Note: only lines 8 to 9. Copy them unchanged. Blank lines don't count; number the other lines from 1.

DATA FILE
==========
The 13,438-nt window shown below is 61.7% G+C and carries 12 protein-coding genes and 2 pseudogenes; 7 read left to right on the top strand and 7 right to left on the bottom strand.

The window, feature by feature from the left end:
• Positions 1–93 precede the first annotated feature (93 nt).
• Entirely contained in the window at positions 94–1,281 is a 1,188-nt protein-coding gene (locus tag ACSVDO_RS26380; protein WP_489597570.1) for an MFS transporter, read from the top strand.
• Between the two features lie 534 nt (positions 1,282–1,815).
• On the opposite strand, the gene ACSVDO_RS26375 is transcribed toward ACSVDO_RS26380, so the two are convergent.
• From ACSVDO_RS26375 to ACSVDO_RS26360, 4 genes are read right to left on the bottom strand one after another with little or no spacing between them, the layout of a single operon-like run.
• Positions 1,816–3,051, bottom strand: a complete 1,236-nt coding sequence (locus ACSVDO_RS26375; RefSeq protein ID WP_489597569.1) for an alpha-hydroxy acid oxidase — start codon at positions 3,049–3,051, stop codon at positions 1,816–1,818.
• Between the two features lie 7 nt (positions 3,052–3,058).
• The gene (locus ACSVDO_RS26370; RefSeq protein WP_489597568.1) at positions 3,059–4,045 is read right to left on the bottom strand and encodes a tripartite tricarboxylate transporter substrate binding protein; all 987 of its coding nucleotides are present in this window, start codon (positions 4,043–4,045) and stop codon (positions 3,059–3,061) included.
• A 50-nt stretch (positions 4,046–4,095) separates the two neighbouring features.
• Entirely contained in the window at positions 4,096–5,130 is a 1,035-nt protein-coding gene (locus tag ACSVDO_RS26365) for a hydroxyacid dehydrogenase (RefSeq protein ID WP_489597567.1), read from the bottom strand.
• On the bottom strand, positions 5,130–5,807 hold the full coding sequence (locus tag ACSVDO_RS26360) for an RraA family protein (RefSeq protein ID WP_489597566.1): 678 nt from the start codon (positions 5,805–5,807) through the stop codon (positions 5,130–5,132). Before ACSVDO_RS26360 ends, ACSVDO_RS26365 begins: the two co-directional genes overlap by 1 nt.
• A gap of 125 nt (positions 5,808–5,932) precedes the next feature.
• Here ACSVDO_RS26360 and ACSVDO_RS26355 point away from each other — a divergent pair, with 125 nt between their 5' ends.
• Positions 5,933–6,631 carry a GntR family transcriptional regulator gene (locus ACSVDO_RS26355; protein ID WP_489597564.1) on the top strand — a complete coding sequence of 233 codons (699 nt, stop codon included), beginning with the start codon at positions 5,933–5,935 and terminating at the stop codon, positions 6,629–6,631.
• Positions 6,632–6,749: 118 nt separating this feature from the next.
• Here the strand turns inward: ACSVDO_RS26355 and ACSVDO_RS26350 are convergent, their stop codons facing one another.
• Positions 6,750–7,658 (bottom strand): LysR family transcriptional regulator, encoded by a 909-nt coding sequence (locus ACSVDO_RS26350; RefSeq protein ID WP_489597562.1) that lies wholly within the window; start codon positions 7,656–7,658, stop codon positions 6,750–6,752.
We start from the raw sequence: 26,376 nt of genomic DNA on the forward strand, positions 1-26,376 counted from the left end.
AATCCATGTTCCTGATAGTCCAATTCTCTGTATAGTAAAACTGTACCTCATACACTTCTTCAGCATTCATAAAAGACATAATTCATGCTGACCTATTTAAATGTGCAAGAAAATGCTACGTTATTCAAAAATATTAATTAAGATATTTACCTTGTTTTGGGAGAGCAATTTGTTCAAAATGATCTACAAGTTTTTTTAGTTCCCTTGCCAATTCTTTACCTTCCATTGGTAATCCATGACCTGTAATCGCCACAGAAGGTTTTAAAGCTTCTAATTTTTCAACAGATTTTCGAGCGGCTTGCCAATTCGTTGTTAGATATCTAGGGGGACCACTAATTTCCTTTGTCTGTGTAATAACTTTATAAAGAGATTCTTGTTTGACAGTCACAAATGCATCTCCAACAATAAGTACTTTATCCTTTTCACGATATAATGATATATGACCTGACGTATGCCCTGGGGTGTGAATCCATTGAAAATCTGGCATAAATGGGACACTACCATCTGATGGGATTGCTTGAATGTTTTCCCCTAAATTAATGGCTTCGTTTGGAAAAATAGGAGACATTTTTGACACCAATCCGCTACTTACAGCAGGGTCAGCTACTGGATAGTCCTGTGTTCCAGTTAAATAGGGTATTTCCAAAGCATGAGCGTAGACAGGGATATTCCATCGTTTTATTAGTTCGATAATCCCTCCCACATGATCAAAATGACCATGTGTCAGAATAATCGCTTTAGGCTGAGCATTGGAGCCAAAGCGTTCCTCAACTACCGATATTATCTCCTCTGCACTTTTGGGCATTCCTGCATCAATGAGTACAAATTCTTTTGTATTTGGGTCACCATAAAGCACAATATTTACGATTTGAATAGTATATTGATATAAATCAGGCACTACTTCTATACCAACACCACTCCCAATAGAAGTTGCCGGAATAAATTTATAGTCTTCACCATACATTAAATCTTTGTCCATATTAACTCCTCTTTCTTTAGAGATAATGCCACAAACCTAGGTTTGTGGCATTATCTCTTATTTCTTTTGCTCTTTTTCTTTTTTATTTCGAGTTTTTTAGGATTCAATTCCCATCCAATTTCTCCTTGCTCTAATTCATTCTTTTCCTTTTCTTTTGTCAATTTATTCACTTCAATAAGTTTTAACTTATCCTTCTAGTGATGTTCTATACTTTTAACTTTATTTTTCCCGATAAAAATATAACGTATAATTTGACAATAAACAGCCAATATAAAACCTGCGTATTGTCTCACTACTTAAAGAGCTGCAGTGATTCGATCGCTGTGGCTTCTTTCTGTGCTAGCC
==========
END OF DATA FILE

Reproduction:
• Positions 1,816–3,051, bottom strand: a complete 1,236-nt coding sequence (locus ACSVDO_RS26375; RefSeq protein ID WP_489597569.1) for an alpha-hydroxy acid oxidase — start codon at positions 3,049–3,051, stop codon at positions 1,816–1,818.
• Between the two features lie 7 nt (positions 3,052–3,058).